I’m a lawyer, or at least I went to law school. Struggled through and then busted my ass to pass the bar. I wanted criminal law, thought it would be exciting but all the big firms passed me by. I worked two years in the PDs, that’s public defender’s office, then got riffed in a budget crunch. I landed a job at Cumming and Haverford doing mostly investigative stuff. When I found out how much the investigators made, I got myself a private investigator’s license and hung out a shingle for myself both as a lawyer and a PI. Found an office in Brooklyn. People call me by my middle name, Pete, so I put two names on the door—Peter Devlin, Private Investigator and Daniel Devlin, Attorney at Law. Most of my living comes from investigations for law firms.

I was struggling by until I ran into a guy I knew in Law school, Paul Demell. He was the biggest slacker in our class; cheated his way through classes, somehow passed the bar. He spoke Spanish and became an immigration lawyer. He was as crooked as they come, buying and selling green cards. After we talked, he hooked me up with some of his clients, wetbacks in trouble, and I began handling small-time lowlifes. At this level, word of mouth travels quickly and pretty soon I had a flourishing clientele of scumbags and small-time crooks who paid. This and the investigative work played off each other and in time I was earning a good living and moved to this office in Manhattan and into a nice apartment in Bayside.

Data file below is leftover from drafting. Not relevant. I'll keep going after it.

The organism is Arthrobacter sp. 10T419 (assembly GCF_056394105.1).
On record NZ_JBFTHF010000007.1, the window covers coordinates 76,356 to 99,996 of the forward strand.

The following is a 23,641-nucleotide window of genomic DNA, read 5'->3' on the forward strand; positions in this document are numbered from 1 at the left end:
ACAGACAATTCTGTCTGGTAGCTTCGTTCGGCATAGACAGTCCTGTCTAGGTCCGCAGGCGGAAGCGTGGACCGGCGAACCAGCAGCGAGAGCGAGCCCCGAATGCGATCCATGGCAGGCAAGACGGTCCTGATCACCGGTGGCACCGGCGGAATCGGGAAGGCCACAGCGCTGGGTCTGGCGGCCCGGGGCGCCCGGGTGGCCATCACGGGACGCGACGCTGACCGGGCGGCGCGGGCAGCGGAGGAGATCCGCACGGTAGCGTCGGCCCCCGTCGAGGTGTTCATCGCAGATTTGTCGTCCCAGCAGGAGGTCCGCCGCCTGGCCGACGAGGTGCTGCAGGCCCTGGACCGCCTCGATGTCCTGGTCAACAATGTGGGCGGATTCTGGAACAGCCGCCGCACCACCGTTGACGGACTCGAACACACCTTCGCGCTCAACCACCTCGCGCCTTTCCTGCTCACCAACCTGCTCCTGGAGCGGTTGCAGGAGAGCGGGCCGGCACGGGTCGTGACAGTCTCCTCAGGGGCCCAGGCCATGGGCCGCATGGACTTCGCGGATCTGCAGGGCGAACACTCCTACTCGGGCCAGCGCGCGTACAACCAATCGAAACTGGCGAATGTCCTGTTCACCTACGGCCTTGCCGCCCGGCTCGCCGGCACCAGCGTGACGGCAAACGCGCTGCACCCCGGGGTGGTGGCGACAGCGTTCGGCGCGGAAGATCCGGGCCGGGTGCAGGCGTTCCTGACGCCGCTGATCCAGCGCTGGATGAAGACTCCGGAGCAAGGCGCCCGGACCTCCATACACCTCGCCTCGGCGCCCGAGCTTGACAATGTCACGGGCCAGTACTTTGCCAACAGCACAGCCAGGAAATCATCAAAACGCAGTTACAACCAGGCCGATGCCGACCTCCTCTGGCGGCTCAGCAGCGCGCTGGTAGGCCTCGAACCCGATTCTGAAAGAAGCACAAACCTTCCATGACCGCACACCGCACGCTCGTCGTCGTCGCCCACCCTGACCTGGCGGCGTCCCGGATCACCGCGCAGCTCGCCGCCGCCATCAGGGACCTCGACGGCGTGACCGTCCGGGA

My wife Melanie though was long gone. She was gorgeous but not too bright. I met her at a dance club during law school and she thought I was going to make a mint as a lawyer. When I graduated and she realized I wasn’t going to make any big money she flaked off quickly. She’s married to an accountant now and lives in Great Neck.